The United States of Appalachia

by
Book jacket of "The United States of Appalachia," by Jeff Biggers

by Jeff Biggers (excerpt)

Beyond its mythology as a quaint backwater in the American imagination, Appalachia also needs to be embraced for its historic role as a vanguard region in the United States.  Would you believe me if I said an Appalachian preceded, led or influenced every one of these historic events or gatherings? That years before Jefferson completed the first draft of the Declaration of Independence, a backwoods settlement had already stunned the British Crown with its independence as a “dangerous example for the people of America.”

That an alliance of Southern Appalachian insurgents orchestrated their own attacks on British-led troops and turned the tide of the American Revolution. That a humble band of mountain preachers and writers published the first abolitionist newspaper in the nation and trained the radical Garrison. That a Cherokee mountaineer invented the first syllabary in modern times. That a back-hills young woman astounded the Boston literary circles in 1861, with the first American short story of working-class realism to be published in the Atlantic Monthly.

That a young publisher from Chattanooga actually took over the New York Times and set its course for world acclaim. That the “high priestess of soul” put a spell on an audience at the Village Vanguard in 1959, with her blend of folk, jazz, gospel, country, and Bach-motif riffs she had learned in her Southern Appalachian hamlet. That a self-proclaimed “radical hillbilly” galvanized the shock troops of the civil rights movement and returned an African spiritual and labor song as its anthem. That the first American woman ever awarded the Nobel Prize for Literature was recognized for her family memoirs of West Virginia as much as for her literary contributions to the Far East.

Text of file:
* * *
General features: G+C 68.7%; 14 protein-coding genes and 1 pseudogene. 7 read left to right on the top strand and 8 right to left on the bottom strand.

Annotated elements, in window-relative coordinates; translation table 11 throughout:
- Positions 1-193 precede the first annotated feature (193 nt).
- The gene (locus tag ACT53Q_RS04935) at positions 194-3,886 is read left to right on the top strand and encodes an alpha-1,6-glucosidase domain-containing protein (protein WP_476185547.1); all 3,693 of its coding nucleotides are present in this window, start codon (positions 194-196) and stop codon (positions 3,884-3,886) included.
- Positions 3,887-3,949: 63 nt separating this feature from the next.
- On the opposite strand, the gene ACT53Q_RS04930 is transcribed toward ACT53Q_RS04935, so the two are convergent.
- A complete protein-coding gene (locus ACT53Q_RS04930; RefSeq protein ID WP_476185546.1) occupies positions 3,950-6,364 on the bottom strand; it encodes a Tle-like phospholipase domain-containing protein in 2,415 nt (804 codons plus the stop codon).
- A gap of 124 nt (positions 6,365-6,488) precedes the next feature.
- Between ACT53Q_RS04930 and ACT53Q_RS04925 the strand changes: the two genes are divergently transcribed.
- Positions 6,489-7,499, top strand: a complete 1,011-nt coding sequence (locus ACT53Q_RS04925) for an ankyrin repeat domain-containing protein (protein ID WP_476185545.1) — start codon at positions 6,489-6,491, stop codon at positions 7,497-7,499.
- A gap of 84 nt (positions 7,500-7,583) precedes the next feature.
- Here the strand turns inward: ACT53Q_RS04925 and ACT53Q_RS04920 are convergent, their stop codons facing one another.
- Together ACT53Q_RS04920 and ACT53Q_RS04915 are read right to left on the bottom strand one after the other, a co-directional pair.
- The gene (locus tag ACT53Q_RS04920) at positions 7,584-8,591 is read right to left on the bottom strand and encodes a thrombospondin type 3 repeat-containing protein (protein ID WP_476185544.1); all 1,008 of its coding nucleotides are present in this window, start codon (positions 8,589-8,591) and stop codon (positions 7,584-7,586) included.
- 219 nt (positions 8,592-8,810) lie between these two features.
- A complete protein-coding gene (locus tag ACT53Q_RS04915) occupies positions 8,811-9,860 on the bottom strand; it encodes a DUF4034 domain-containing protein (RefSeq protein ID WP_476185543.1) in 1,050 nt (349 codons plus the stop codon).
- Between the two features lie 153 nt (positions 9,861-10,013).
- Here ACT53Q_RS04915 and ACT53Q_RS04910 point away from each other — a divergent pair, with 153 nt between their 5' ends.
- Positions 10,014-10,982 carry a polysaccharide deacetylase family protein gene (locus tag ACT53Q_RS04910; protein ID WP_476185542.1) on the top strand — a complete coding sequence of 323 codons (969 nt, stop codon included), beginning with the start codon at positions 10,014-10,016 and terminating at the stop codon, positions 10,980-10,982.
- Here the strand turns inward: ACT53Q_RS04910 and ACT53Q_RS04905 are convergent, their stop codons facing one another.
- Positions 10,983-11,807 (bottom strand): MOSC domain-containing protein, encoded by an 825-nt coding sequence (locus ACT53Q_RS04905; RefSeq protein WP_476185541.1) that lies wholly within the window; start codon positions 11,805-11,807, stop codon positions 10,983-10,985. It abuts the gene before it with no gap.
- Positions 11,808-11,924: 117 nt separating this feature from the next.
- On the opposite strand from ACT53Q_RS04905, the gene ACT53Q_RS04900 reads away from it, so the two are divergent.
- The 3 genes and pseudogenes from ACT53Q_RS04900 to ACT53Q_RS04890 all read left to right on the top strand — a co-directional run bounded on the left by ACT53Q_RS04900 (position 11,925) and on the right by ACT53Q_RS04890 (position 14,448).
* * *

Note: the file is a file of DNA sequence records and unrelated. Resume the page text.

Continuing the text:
This is Appalachia’s best-kept secret: Far from being a “strange land with peculiar people,” the mountains and hills have been a stage for some of the most quintessential and daring American experiences of innovation, rebellion, and social change.

This book is an attempt to enter another part of Appalachia, or, in fact, we should say Southern Appalachia, that mountain spine and its valley tributaries that trundle along the eastern and Southern states from northern Alabama to southwestern Pennsylvania. (The Appalachian Regional Commission actually defines Appalachia from southern New York to northern Mississippi.) It is not a definitive history of the region; instead, it is a portrait of a hidden Appalachia on the cutting edge, full of revolutionaries and pioneering stalwarts, abolitionists, laborers, journalists, writers, activists, and artists overlooked among the lineup of conventional Appalachian suspects.

 

Advertisements

Leave a Reply

Fill in your details below or click an icon to log in:

WordPress.com Logo

You are commenting using your WordPress.com account. Log Out / Change )

Twitter picture

You are commenting using your Twitter account. Log Out / Change )

Facebook photo

You are commenting using your Facebook account. Log Out / Change )

Google+ photo

You are commenting using your Google+ account. Log Out / Change )

Connecting to %s